EBRI Issue Brief

The Working Uninsured: Who They Are, How They Have Changed, and the Consequences of Being Uninsured

Aug 1, 2000 24  pages


  • This Issue Brief presents data on workers who do not have health insurance. It offers a description of this population, discusses how this population has changed over time, and reviews the consequences of being uninsured. Also included is a description of the 2000 presidential candidates' proposals to reduce the number of uninsured Americans.
  • The percentage of workers without any form of health insurance has been increasing since at least 1987. In 1998, 18.1 percent of workers were uninsured, up from 14.6 percent in 1987, although most of the increase occurred prior to 1993.
  • Uninsured adult workers made up 56 percent of the uninsured population in 1998. In all, 83.2 percent of the 43.9 million uninsured Americans were in a family with a working family head.
  • The working uninsured are heavily concentrated in certain segments of the population. In 1998, 53 percent of uninsured workers were under age 35, 58 percent were male, 57 percent were white, nearly 90 percent had not received a college diploma, 78 percent worked full time, 20 percent worked in the service industry, 60 percent were employed in small firms or were self-employed, 42 percent earned $7.00 or less per hour, and 99 percent earned less than $50,000 per year.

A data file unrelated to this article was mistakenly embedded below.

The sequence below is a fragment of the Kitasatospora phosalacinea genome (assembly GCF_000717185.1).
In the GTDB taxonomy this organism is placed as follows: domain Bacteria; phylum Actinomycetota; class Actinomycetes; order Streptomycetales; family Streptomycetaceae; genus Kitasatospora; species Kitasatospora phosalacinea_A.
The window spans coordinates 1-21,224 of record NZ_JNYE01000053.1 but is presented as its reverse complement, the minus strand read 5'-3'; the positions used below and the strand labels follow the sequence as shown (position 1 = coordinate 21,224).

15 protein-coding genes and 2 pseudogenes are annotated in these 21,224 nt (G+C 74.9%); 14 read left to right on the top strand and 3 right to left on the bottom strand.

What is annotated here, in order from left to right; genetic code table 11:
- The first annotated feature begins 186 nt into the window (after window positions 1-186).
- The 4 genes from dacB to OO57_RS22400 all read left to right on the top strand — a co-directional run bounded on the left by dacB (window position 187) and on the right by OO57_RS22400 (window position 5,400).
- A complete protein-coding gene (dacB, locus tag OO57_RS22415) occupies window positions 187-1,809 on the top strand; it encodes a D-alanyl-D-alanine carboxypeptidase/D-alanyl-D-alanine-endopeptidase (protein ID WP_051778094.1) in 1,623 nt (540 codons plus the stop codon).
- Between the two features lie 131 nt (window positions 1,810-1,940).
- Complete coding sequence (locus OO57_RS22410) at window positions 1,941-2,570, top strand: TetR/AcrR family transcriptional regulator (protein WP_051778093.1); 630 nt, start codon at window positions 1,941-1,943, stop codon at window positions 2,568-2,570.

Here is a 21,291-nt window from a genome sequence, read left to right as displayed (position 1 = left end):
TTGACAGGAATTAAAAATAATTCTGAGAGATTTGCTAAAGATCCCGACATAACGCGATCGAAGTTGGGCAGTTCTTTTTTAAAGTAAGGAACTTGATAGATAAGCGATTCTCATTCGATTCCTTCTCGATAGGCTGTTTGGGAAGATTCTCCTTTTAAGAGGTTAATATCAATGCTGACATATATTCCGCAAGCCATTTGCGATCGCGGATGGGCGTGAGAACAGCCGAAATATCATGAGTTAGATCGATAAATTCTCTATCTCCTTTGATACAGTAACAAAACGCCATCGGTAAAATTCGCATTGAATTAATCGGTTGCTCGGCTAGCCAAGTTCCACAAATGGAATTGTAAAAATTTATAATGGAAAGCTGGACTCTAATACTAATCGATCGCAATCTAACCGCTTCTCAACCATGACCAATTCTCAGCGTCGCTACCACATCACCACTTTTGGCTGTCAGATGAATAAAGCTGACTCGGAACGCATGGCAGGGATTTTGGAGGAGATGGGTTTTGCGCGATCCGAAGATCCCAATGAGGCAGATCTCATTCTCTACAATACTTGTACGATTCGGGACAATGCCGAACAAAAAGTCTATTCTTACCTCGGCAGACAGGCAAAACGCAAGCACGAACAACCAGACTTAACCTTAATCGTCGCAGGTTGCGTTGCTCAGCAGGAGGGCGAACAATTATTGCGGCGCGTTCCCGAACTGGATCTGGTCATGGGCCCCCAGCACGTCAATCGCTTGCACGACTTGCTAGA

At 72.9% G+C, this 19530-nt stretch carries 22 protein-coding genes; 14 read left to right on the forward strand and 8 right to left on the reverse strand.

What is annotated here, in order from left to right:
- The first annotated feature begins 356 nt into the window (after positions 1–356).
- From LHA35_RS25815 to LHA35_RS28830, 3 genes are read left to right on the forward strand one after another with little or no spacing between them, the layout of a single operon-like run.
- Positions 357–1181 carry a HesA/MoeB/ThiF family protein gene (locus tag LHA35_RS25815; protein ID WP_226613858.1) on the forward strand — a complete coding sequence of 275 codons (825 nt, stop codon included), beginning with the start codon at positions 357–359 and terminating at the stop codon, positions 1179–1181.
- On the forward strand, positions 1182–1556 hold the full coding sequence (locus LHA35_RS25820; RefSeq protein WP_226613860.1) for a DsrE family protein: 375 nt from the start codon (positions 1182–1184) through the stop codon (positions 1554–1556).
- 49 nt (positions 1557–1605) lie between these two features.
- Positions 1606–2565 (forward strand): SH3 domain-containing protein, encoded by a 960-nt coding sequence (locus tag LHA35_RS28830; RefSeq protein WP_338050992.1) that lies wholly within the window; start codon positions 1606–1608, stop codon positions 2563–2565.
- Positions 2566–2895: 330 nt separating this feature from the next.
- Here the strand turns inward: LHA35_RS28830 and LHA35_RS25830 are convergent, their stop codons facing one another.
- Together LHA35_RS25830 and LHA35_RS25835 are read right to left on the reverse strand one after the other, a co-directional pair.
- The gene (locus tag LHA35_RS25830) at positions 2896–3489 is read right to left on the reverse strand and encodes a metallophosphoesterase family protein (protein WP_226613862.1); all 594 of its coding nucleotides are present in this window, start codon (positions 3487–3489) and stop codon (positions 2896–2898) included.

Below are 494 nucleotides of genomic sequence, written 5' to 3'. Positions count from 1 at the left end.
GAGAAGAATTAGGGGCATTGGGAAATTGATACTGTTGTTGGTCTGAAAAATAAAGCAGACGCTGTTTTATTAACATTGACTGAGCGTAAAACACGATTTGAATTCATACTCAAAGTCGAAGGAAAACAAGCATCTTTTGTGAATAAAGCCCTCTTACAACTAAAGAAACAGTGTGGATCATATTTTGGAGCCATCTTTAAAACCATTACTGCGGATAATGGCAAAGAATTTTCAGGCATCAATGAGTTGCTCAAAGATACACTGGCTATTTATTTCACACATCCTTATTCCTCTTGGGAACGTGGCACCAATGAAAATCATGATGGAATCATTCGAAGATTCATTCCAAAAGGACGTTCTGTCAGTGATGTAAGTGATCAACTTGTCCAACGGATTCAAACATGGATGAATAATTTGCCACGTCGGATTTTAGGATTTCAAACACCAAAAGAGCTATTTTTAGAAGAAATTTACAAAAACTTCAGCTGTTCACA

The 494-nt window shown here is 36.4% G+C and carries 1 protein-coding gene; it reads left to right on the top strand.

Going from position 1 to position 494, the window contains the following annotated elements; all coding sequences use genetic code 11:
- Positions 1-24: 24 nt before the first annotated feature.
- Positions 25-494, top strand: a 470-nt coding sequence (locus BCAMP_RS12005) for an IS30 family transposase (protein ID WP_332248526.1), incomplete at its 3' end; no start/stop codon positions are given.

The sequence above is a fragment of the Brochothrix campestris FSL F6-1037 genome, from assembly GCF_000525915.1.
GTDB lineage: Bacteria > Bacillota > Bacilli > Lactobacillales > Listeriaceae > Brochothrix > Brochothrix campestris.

• The likelihood of being uninsured increased substantially for certain groups of workers between 1987 and 1998. The highest rates of increase were found among workers ages 55–64 (44 percent), in families at or above 400 percent of the federal poverty level (61 percent), in the public sector (34 percent), in the largest firms (53 percent), with hourly wages of $15.00 or more (50 percent), with annual income between $25,000 and $75,000 (100 percent), and with retirement plans (112 percent).
  • Health insurance makes a difference in health status and access to health care services. Data show that uninsured workers are more likely than insured workers to report that their health status is fair or poor. Compared with insured workers, uninsured workers were more likely to receive health care in a hospital or emergency room, and were less likely to receive it in an office-based setting.
  • Both the major-party presidential candidates, Vice President Al Gore and Texas Gov. George W. Bush, have put forth proposals to reduce the number of uninsured Americans. While both candidates' proposals recognize that the bulk of uninsured Americans are either children or workers employed by small firms, the proposed strategies to deal with these populations are incremental, and are unlikely to have a substantial impact on the number of uninsured Americans.